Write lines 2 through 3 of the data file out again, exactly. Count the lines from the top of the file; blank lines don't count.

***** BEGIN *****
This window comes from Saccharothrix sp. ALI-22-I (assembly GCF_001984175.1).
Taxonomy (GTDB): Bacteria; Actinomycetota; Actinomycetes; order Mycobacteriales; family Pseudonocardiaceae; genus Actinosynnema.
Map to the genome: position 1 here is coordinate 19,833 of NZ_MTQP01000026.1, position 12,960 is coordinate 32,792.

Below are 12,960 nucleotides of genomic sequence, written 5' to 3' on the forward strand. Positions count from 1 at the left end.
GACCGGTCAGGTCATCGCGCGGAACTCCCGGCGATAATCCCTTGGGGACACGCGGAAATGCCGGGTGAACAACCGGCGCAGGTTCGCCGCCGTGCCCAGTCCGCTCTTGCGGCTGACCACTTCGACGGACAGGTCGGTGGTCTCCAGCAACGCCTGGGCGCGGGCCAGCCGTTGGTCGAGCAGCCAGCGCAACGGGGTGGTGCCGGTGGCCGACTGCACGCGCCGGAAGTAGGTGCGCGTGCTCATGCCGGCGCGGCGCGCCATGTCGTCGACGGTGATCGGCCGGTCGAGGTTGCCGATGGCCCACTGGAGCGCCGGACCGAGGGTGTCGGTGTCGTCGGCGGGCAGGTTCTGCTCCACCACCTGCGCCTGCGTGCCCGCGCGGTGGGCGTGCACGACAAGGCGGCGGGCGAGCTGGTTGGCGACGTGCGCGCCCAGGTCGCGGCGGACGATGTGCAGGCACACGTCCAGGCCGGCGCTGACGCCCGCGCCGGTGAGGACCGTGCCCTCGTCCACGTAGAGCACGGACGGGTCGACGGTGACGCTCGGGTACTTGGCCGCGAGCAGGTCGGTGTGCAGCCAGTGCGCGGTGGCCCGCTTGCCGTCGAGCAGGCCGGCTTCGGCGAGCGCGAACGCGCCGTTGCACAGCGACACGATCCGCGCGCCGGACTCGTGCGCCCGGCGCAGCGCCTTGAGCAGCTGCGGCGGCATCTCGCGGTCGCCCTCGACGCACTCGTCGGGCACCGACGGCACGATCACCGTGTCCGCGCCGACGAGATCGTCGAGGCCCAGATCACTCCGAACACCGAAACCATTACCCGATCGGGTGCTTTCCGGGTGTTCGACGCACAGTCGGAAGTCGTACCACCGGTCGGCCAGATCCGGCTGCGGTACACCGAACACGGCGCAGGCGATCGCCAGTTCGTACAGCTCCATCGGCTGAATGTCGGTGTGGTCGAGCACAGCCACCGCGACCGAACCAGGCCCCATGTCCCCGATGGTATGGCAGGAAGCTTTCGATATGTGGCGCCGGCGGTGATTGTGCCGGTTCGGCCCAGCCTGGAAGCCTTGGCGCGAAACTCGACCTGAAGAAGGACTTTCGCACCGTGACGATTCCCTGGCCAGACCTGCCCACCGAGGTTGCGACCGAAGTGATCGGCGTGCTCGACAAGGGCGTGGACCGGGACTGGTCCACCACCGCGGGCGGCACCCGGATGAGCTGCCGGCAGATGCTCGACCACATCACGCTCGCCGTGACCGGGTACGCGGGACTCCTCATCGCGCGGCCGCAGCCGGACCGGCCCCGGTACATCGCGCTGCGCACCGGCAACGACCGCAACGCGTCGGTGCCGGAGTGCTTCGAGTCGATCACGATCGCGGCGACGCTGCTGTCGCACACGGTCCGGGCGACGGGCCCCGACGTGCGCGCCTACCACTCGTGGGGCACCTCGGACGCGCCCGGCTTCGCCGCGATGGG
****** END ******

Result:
Taxonomy (GTDB): Bacteria; Actinomycetota; Actinomycetes; order Mycobacteriales; family Pseudonocardiaceae; genus Actinosynnema.
Map to the genome: position 1 here is coordinate 19,833 of NZ_MTQP01000026.1, position 12,960 is coordinate 32,792.